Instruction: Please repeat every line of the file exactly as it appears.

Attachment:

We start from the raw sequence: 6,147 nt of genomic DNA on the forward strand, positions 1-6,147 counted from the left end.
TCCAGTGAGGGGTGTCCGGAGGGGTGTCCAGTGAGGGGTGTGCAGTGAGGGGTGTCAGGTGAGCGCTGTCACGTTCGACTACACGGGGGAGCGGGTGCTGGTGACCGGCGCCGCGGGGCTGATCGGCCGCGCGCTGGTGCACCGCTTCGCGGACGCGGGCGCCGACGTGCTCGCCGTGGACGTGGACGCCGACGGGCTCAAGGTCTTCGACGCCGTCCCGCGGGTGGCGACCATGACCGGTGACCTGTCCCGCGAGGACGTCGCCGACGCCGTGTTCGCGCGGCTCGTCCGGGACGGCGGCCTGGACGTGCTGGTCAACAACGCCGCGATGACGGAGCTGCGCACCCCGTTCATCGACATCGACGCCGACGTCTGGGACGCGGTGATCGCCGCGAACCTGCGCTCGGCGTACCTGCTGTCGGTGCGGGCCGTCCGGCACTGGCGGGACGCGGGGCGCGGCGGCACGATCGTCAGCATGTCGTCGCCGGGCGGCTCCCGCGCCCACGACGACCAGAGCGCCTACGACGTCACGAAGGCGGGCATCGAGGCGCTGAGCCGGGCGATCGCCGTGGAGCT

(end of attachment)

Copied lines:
We start from the raw sequence: 6,147 nt of genomic DNA on the forward strand, positions 1-6,147 counted from the left end.
TCCAGTGAGGGGTGTCCGGAGGGGTGTCCAGTGAGGGGTGTGCAGTGAGGGGTGTCAGGTGAGCGCTGTCACGTTCGACTACACGGGGGAGCGGGTGCTGGTGACCGGCGCCGCGGGGCTGATCGGCCGCGCGCTGGTGCACCGCTTCGCGGACGCGGGCGCCGACGTGCTCGCCGTGGACGTGGACGCCGACGGGCTCAAGGTCTTCGACGCCGTCCCGCGGGTGGCGACCATGACCGGTGACCTGTCCCGCGAGGACGTCGCCGACGCCGTGTTCGCGCGGCTCGTCCGGGACGGCGGCCTGGACGTGCTGGTCAACAACGCCGCGATGACGGAGCTGCGCACCCCGTTCATCGACATCGACGCCGACGTCTGGGACGCGGTGATCGCCGCGAACCTGCGCTCGGCGTACCTGCTGTCGGTGCGGGCCGTCCGGCACTGGCGGGACGCGGGGCGCGGCGGCACGATCGTCAGCATGTCGTCGCCGGGCGGCTCCCGCGCCCACGACGACCAGAGCGCCTACGACGTCACGAAGGCGGGCATCGAGGCGCTGAGCCGGGCGATCGCCGTGGAGCT